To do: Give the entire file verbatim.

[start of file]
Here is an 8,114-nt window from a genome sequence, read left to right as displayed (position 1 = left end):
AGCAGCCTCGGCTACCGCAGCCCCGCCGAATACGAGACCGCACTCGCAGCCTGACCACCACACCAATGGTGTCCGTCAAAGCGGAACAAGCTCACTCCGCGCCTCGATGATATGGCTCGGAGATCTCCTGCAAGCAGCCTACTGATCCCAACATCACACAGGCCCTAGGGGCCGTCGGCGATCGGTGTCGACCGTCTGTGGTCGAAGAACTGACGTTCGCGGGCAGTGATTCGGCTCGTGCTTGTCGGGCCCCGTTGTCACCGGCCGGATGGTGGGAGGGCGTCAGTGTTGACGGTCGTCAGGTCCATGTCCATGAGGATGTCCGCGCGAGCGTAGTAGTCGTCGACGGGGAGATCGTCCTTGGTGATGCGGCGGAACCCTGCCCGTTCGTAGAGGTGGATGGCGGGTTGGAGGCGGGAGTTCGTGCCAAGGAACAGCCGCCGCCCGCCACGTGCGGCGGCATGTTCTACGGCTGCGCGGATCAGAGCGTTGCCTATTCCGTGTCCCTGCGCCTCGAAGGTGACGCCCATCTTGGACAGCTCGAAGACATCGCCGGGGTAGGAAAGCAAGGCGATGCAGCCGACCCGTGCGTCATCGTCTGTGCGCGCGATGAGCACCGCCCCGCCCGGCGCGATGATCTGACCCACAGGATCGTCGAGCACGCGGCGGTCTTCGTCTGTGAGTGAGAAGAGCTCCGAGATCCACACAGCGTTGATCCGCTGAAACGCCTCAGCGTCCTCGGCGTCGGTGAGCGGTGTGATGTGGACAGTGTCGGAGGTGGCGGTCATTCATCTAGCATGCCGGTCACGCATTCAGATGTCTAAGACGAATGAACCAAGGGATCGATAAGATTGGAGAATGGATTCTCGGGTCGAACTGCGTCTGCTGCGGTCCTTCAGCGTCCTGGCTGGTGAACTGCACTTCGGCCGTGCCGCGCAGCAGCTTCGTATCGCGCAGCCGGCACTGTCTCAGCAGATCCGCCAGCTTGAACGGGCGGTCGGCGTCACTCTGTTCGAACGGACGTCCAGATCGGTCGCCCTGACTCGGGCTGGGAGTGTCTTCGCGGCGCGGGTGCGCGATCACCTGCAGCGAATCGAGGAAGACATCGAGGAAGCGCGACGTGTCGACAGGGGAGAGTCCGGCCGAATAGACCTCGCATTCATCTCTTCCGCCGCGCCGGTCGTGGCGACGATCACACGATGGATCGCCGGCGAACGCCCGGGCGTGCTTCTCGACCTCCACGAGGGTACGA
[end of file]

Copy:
Here is an 8,114-nt window from a genome sequence, read left to right as displayed (position 1 = left end):
AGCAGCCTCGGCTACCGCAGCCCCGCCGAATACGAGACCGCACTCGCAGCCTGACCACCACACCAATGGTGTCCGTCAAAGCGGAACAAGCTCACTCCGCGCCTCGATGATATGGCTCGGAGATCTCCTGCAAGCAGCCTACTGATCCCAACATCACACAGGCCCTAGGGGCCGTCGGCGATCGGTGTCGACCGTCTGTGGTCGAAGAACTGACGTTCGCGGGCAGTGATTCGGCTCGTGCTTGTCGGGCCCCGTTGTCACCGGCCGGATGGTGGGAGGGCGTCAGTGTTGACGGTCGTCAGGTCCATGTCCATGAGGATGTCCGCGCGAGCGTAGTAGTCGTCGACGGGGAGATCGTCCTTGGTGATGCGGCGGAACCCTGCCCGTTCGTAGAGGTGGATGGCGGGTTGGAGGCGGGAGTTCGTGCCAAGGAACAGCCGCCGCCCGCCACGTGCGGCGGCATGTTCTACGGCTGCGCGGATCAGAGCGTTGCCTATTCCGTGTCCCTGCGCCTCGAAGGTGACGCCCATCTTGGACAGCTCGAAGACATCGCCGGGGTAGGAAAGCAAGGCGATGCAGCCGACCCGTGCGTCATCGTCTGTGCGCGCGATGAGCACCGCCCCGCCCGGCGCGATGATCTGACCCACAGGATCGTCGAGCACGCGGCGGTCTTCGTCTGTGAGTGAGAAGAGCTCCGAGATCCACACAGCGTTGATCCGCTGAAACGCCTCAGCGTCCTCGGCGTCGGTGAGCGGTGTGATGTGGACAGTGTCGGAGGTGGCGGTCATTCATCTAGCATGCCGGTCACGCATTCAGATGTCTAAGACGAATGAACCAAGGGATCGATAAGATTGGAGAATGGATTCTCGGGTCGAACTGCGTCTGCTGCGGTCCTTCAGCGTCCTGGCTGGTGAACTGCACTTCGGCCGTGCCGCGCAGCAGCTTCGTATCGCGCAGCCGGCACTGTCTCAGCAGATCCGCCAGCTTGAACGGGCGGTCGGCGTCACTCTGTTCGAACGGACGTCCAGATCGGTCGCCCTGACTCGGGCTGGGAGTGTCTTCGCGGCGCGGGTGCGCGATCACCTGCAGCGAATCGAGGAAGACATCGAGGAAGCGCGACGTGTCGACAGGGGAGAGTCCGGCCGAATAGACCTCGCATTCATCTCTTCCGCCGCGCCGGTCGTGGCGACGATCACACGATGGATCGCCGGCGAACGCCCGGGCGTGCTTCTCGACCTCCACGAGGGTACGA